You may want to ask yourself why we, as an academic economist and a policy expert, fell in love with coffee and decided to devote our time to this blog. We have explained it all in the About the Hounds section. For those who have known us before, this section will give you eye-opening stories of the “dark” (but creamy and aromatic) side of our lives. We hope it entertains you and answers your curiosity.

You may also want to know what we expect from this blog. Well, first and foremost, we view this blog as our way to get us exposed to more people in the coffee industry. This is not only those working in the industry itself, but also those who are frequent customers of coffee houses and share our passion in great coffee. Please come join us in our journey to search for the best coffee. Please suggest to us where we should go “cafe hounding.” If you have favorite neighborhood coffee houses, feel free to share with us.

Finally, we realize there are several blogs and discussion boards out there covering coffee and cafes. Many of them are fantastic and comprehensive. By no means do we view our blog as their competitor. Instead, we think that our blog will offer something different, and provide you with both casual and more formal, semi-academic knowledge. The Cafe Hounding section does not rate the cafes (like yelp or other restaurant rating websites) but rather presents you with objective reviews of coffee houses that we carefully select. Most of them are mentioned by local coffee geeks as the “best in town” cafes or employ baristas who have made it to the final round of national or international competitions. The Interviews section gives you behind-the-scene stories about people in your neighborhood cafes and others in the industry that you may not have known before. Finally, the coffee.edu section takes advantage of our strengths and expertise in our main professions as an academic economist and a policy expert. It is very educational in a strict academic sense, i.e. very nerdy, but hopefully is exciting for those readers who are interested in more than just the taste and aroma of coffee.

And with this introduction, we officially proudly present to you… cafehound.com.

–The Hounds

Interview: Chuck Patton – Bird Rock Coffee Roasters

Name: Chuck Patton
Title: Owner, Bird Rock Coffee Roasters, La Jolla, CA
Birthplace: San Diego, CA
Hometown: Pacific Beach community. Went to elementary, junior high and high school within a few miles of present day Bird Rock Coffee Roasters retail location.

La Jolla Light festivities.

La Jolla Light festivities.

Background

Cafe Hound: Where does your passion for specialty coffee come from? When was that?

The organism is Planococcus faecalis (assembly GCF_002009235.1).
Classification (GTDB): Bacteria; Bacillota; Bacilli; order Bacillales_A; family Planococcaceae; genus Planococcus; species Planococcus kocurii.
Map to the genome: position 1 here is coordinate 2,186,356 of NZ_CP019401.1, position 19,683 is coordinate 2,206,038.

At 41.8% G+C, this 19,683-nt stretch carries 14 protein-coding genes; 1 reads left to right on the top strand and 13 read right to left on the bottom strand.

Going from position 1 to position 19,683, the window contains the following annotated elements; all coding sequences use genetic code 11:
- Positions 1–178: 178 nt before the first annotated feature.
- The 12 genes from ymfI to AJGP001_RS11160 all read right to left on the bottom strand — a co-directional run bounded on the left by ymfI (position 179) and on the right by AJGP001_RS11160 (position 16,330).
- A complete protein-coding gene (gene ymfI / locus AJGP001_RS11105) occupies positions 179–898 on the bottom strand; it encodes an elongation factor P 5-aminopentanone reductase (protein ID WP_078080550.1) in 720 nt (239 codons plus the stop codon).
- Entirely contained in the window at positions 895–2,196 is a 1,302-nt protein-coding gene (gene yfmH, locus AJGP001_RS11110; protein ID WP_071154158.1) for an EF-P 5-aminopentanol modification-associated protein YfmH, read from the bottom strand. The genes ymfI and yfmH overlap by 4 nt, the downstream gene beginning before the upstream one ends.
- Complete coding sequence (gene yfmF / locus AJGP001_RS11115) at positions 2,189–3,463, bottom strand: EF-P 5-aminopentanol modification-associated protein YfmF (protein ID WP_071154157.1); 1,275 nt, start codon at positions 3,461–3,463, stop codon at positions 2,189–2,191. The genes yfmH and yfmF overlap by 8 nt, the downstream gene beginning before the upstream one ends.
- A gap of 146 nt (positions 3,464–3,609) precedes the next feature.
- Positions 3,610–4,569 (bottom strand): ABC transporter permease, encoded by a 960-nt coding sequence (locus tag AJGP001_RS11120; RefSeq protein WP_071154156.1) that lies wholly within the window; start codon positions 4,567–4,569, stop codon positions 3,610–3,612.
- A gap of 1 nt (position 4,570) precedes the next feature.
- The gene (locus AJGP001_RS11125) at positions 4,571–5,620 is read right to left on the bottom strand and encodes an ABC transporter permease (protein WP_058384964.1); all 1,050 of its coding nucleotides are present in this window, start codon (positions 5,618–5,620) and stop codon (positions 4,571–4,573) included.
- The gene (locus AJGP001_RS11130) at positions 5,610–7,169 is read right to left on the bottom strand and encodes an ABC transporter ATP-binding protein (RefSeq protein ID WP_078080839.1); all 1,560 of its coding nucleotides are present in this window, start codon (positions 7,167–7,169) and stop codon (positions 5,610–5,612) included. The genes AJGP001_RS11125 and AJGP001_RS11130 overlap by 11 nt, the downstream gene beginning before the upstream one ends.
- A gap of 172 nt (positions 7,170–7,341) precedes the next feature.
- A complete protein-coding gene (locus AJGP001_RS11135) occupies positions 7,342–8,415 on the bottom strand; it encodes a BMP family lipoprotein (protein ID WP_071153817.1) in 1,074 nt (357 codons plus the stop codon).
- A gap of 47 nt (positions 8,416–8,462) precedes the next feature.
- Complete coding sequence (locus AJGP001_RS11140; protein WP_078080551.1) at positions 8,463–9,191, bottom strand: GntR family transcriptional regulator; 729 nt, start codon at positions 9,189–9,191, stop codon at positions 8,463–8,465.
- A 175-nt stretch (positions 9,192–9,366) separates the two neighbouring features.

Chuck: I started drinking a lot of coffee in high school just for the buzz.  Several years ago, my wife got me a home roaster and I spent a lot of time experimenting with different beans from Sweet Maria’s until the hobby grew into a business.
CH: Tell me about your entry to coffee industry.
Chuck: I bought a one pound fluid air roaster for about US$3,500 and began a home delivery service. I also sold my coffee at the La Jolla farmers market.
CH: How many years of experience do you have in coffee industry?
Chuck: I started the business in 2002.
CH: Did you work for other coffee establishments before starting your coffee business?
Chuck: No. I was self taught.
CH: What was the first location of your business?
Chuck: I did not have a location at first.  I roasted out of the VFW on Turquoise because they had a health permit.  Then, I rented space in a restaurant that is now out of business on La Jolla Blvd.  I converted his wine bar into a coffee bar for morning business but it did not do well.  I chalked it up to a learning experience.  Then, I rented a coffee kiosk on Turquoise behind Albertson’s and operated out of there as the smallest licensed coffee wholesaler in California.  Then, I bought the business of a guy who was burnt out.  It included a list of wholesale accounts and a Probat L12 but, operated out of Miramar.  So, we did that for about a year until we moved here.
CH: Who were your initial clients?
Chuck: Most of our clients are from Bird Rock, La Jolla, and Pacific Beach.


Pony spotting at BRC

Bean & Drink Talk

CH: Where do you buy your beans from?
Chuck: Different brokers. If we are buying directly from farmers, we still need to work with an importer and exporter.
CH: Do you roast your own beans?
Chuck: We roast our own.
CH: Do you sell wholesale or online?
Chuck: Yes, we do wholesale and also sell online.
CH: How often do you order beans? How often do you roast?
Chuck: We roast 5 days a week and order coffee at least twice a month.
CH: How do you name your blends?
Chuck: We only have two blends. We focus on single-origin coffee.
CH: What are your top 3 favorite roasts of the recent past?
Chuck: First, Ethiopia Amaro Gayo city roast. Second, Panama La Esmeralda city roast. And third, Costa Rica Micro-lot full city roast.
CH: What is your favorite drink?
Chuck: Coffee.
CH: What drink is the most sold at Bird Rock?
Chuck: Lattes.
CH: Are there any interesting stories behind your drink names?
Chuck: Trophy wife and sugar daddy are self-explanatory considering the area our café is located.

P1000231